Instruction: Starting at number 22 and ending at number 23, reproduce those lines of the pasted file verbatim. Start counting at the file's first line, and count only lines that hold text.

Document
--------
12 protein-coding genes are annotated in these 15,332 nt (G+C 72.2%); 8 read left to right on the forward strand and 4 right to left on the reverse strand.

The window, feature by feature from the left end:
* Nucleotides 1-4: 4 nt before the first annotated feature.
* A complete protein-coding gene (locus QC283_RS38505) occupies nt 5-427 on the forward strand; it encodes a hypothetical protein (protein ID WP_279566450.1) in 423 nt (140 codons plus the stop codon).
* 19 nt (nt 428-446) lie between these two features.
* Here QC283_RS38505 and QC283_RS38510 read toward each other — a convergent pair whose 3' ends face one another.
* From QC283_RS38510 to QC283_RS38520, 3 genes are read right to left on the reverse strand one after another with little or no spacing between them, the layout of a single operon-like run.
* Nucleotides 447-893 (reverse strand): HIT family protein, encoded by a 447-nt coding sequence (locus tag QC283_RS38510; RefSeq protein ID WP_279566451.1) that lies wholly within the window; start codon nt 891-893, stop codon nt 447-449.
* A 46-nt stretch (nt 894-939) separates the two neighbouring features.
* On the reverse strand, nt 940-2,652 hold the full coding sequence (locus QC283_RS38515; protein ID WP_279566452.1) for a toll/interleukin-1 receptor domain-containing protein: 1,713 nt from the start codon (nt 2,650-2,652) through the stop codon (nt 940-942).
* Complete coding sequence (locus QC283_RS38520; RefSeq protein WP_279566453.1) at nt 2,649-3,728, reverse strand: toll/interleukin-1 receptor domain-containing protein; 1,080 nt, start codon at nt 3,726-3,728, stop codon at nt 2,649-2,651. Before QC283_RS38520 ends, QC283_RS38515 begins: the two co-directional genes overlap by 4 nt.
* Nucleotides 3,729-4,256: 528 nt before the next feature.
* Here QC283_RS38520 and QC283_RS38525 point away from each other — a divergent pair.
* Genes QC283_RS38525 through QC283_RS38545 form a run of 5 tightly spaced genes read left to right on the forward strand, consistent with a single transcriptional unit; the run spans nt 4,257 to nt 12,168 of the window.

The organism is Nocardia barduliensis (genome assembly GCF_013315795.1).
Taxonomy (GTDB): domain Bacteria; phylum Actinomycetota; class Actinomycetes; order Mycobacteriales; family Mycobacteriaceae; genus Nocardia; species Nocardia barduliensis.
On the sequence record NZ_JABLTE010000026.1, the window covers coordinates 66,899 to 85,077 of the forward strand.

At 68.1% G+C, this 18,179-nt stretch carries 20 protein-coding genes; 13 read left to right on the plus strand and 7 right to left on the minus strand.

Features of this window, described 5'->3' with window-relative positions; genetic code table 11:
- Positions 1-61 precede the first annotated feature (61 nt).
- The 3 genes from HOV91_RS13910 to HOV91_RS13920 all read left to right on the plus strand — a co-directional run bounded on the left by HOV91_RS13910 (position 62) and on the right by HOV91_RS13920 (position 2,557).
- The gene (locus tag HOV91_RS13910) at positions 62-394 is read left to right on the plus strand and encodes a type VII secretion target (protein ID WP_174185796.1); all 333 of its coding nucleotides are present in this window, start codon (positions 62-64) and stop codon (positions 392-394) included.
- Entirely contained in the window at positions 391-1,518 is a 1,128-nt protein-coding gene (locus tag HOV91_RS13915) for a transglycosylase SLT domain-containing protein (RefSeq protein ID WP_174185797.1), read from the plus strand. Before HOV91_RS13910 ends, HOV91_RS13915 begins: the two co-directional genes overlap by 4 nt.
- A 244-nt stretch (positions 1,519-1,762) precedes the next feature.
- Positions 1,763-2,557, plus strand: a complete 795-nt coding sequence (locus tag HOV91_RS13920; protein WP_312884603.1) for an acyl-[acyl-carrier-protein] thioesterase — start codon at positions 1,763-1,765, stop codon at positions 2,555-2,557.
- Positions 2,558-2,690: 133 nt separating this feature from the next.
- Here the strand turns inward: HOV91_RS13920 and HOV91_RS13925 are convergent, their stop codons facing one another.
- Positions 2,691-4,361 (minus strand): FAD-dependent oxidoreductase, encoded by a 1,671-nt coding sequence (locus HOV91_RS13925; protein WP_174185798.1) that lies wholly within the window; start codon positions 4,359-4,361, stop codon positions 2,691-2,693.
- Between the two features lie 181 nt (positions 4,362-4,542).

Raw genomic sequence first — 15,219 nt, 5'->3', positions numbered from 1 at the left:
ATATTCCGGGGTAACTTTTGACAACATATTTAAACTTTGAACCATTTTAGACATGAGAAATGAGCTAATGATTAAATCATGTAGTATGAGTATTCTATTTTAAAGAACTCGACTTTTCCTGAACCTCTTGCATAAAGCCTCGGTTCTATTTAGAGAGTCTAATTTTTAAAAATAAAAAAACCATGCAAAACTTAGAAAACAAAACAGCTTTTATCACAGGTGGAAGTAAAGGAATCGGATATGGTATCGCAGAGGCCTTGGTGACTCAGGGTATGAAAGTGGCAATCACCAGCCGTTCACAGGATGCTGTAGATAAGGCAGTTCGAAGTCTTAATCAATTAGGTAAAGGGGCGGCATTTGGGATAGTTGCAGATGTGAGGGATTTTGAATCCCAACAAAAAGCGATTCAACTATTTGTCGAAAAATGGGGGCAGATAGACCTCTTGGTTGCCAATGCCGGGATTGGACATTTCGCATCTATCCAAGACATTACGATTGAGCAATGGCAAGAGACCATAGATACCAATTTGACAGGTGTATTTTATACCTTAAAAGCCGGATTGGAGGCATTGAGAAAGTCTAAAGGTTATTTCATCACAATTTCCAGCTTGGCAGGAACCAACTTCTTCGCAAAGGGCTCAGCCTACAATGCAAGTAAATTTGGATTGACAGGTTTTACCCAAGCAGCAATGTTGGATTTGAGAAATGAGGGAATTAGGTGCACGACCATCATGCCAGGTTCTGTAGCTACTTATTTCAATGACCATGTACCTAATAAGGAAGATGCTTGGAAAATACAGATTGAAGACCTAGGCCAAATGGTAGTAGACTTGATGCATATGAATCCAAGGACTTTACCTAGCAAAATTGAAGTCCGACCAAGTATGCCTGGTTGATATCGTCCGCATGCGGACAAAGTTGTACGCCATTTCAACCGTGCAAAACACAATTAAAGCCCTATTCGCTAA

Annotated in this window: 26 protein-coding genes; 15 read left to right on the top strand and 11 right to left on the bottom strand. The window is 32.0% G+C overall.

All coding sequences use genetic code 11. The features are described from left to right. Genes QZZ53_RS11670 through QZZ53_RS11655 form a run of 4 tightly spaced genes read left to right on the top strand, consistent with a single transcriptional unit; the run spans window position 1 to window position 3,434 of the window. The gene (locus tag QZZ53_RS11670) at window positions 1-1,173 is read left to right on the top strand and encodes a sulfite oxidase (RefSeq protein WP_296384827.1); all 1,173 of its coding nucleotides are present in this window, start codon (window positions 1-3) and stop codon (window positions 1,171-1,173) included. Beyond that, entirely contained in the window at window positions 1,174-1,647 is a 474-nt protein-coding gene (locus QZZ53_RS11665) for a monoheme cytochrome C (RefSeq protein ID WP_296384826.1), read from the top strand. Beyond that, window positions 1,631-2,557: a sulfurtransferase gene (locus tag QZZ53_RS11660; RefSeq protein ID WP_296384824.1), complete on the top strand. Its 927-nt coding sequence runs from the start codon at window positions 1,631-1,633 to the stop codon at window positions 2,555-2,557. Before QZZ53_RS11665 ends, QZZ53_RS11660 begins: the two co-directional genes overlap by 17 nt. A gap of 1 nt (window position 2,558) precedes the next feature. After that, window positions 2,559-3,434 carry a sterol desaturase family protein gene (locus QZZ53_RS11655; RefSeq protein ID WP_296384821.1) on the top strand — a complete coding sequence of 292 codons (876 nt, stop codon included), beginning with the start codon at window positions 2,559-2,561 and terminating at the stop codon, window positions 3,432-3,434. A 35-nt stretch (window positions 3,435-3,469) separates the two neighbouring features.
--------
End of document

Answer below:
- The gene (locus tag HOV91_RS13910) at positions 62-394 is read left to right on the plus strand and encodes a type VII secretion target (protein ID WP_174185796.1); all 333 of its coding nucleotides are present in this window, start codon (positions 62-64) and stop codon (positions 392-394) included.
- Entirely contained in the window at positions 391-1,518 is a 1,128-nt protein-coding gene (locus tag HOV91_RS13915) for a transglycosylase SLT domain-containing protein (RefSeq protein ID WP_174185797.1), read from the plus strand. Before HOV91_RS13910 ends, HOV91_RS13915 begins: the two co-directional genes overlap by 4 nt.